Thursday, April 17, 2008

Residents Hear Testimony On Trash Transfer Station in South County

Upwards to 300 people heard testimony last week that Fred Weber Inc.'s application to construct a trash-transfer station near a residential area of New Baumgartner Road in Oakville should be denied.

The public hearing was scheduled as part of the review process for the Department of Natural Resources. Weber has attempted to construct the facility since 2003, when the County Council denied its construction with a unanimous vote. But last fall, Weber gained two victories in favor of the station when County Counselor Pat Redington settled a lawsuit with Weber attorneys to allow the station's construction. Redington has said she believed she was acting in the county's best interests to reach a settlement because Weber's attorneys were requesting attorneys' fees and civil-rights damages from the county that Redington quantified as "millions" of dollars.

St. Louis County Circuit Court Judge Barbara Ann Crancer ruled earlier the trash-transfer station could be built at 5409 New Baumgartner Road. The proposed Oakville transfer station was one of three such facilities that Weber had been denied by the county, spurring legal challenges in 2004. In 2005, the Eastern District Missouri Court of Appeals ruled that the county used faulty logic in denying Weber's request for the trash-transfer station.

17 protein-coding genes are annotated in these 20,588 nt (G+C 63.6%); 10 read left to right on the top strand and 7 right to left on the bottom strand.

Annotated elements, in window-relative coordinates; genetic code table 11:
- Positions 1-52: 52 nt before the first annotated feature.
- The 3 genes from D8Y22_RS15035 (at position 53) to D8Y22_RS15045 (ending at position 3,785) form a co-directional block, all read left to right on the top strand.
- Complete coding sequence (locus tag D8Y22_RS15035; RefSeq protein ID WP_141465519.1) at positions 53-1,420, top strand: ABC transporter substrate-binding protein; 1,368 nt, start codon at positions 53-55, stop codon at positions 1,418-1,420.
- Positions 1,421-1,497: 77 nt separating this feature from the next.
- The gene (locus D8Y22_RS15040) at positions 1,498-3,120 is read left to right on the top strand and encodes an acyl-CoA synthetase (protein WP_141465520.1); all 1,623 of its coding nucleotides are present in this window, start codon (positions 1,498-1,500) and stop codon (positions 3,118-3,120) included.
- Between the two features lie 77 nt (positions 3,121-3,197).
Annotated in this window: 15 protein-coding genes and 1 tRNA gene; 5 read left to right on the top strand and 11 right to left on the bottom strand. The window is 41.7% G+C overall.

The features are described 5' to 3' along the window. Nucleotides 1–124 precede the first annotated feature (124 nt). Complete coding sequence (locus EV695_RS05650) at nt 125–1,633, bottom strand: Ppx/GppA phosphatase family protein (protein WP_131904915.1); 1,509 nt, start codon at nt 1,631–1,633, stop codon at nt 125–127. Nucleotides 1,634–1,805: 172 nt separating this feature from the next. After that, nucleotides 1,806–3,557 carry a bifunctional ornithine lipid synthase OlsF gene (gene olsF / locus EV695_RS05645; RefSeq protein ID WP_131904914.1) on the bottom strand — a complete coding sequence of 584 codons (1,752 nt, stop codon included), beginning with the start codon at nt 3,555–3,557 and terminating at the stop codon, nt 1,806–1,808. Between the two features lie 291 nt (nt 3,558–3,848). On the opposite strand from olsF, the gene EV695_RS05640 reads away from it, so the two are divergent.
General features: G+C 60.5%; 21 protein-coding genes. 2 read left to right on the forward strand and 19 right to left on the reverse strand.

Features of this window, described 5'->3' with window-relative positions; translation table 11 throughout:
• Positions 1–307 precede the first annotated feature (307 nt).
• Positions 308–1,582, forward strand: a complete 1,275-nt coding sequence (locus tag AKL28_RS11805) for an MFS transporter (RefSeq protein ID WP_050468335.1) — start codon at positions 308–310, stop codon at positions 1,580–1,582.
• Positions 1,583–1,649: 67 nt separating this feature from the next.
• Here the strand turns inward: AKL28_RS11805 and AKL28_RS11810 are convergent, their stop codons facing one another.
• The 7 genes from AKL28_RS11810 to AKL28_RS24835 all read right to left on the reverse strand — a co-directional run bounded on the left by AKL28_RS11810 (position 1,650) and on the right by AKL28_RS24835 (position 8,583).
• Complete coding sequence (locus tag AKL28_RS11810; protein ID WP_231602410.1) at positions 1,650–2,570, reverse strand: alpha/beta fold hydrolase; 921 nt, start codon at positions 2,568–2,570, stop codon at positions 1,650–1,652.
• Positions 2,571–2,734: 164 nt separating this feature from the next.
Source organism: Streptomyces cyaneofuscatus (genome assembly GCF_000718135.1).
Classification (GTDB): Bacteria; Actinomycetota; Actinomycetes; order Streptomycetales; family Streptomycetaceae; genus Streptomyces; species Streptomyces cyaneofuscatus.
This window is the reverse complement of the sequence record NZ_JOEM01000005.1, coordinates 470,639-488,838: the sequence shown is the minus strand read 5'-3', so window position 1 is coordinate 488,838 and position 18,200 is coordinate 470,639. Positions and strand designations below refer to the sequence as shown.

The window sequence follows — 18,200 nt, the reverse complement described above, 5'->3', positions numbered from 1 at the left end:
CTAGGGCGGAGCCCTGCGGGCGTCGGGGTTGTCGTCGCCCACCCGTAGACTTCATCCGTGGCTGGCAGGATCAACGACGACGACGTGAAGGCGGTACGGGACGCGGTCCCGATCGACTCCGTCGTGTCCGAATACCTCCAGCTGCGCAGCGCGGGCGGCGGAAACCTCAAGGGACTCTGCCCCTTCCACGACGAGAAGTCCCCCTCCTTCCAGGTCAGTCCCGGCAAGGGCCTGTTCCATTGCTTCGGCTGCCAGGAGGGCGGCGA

"Democracy is not well served by a non-elected attorney making a 'behind-the-scenes' decision for a democratic body that is elected to speak for the people." — Ken Warren, St. Louis University political science professor
After Weber petitioned for the station, the County Council adopted an ordinance prohibiting trash-transfer stations within 1,000 feet of churches, residences, schools, child-care centers, nursery schools or nursing homes. Weber's site for the transfer station on Baumgartner Road is within 1,000 feet of Canaan Baptist Church.But the Eastern District Missouri Court of Appeals ruled the ordinance invalid be-cause the county did not have a public hearing nor receive a recommendation from the Planning Commission before amending its zoning ordinances.

The appellate court also ruled that public health was not the motivating factor behind the ordinance; public angst over Weber's proposed transfer stations was the motivator.

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